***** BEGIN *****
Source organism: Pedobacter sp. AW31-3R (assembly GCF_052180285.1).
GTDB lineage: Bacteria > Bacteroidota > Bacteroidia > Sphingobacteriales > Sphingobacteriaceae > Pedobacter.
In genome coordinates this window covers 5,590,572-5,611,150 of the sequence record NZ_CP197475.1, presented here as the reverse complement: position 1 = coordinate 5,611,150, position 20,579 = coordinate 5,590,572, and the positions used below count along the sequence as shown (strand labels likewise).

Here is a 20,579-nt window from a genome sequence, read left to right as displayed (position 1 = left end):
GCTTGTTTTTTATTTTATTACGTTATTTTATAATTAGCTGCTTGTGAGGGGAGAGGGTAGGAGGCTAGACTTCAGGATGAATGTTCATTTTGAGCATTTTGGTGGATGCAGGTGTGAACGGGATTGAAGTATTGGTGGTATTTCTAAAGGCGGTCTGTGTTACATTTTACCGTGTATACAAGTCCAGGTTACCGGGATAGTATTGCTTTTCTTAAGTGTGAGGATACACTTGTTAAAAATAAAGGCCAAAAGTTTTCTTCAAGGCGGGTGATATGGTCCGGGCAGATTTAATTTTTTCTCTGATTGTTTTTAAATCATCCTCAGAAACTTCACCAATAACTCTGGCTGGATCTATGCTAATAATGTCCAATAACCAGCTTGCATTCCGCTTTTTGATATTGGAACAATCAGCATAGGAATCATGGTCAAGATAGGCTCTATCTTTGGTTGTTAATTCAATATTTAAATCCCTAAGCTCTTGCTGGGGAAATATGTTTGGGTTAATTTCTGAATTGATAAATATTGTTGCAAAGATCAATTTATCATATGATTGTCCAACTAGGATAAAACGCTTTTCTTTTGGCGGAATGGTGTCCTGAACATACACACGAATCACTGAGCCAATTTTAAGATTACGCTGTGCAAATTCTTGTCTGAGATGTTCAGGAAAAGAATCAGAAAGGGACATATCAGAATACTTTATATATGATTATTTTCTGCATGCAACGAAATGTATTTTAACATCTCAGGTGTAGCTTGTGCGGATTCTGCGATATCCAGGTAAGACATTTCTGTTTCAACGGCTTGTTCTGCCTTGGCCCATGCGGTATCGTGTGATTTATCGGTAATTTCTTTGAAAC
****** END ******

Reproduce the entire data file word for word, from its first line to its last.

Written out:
Source organism: Pedobacter sp. AW31-3R (assembly GCF_052180285.1).
GTDB lineage: Bacteria > Bacteroidota > Bacteroidia > Sphingobacteriales > Sphingobacteriaceae > Pedobacter.
In genome coordinates this window covers 5,590,572-5,611,150 of the sequence record NZ_CP197475.1, presented here as the reverse complement: position 1 = coordinate 5,611,150, position 20,579 = coordinate 5,590,572, and the positions used below count along the sequence as shown (strand labels likewise).

Here is a 20,579-nt window from a genome sequence, read left to right as displayed (position 1 = left end):
GCTTGTTTTTTATTTTATTACGTTATTTTATAATTAGCTGCTTGTGAGGGGAGAGGGTAGGAGGCTAGACTTCAGGATGAATGTTCATTTTGAGCATTTTGGTGGATGCAGGTGTGAACGGGATTGAAGTATTGGTGGTATTTCTAAAGGCGGTCTGTGTTACATTTTACCGTGTATACAAGTCCAGGTTACCGGGATAGTATTGCTTTTCTTAAGTGTGAGGATACACTTGTTAAAAATAAAGGCCAAAAGTTTTCTTCAAGGCGGGTGATATGGTCCGGGCAGATTTAATTTTTTCTCTGATTGTTTTTAAATCATCCTCAGAAACTTCACCAATAACTCTGGCTGGATCTATGCTAATAATGTCCAATAACCAGCTTGCATTCCGCTTTTTGATATTGGAACAATCAGCATAGGAATCATGGTCAAGATAGGCTCTATCTTTGGTTGTTAATTCAATATTTAAATCCCTAAGCTCTTGCTGGGGAAATATGTTTGGGTTAATTTCTGAATTGATAAATATTGTTGCAAAGATCAATTTATCATATGATTGTCCAACTAGGATAAAACGCTTTTCTTTTGGCGGAATGGTGTCCTGAACATACACACGAATCACTGAGCCAATTTTAAGATTACGCTGTGCAAATTCTTGTCTGAGATGTTCAGGAAAAGAATCAGAAAGGGACATATCAGAATACTTTATATATGATTATTTTCTGCATGCAACGAAATGTATTTTAACATCTCAGGTGTAGCTTGTGCGGATTCTGCGATATCCAGGTAAGACATTTCTGTTTCAACGGCTTGTTCTGCCTTGGCCCATGCGGTATCGTGTGATTTATCGGTAATTTCTTTGAAAC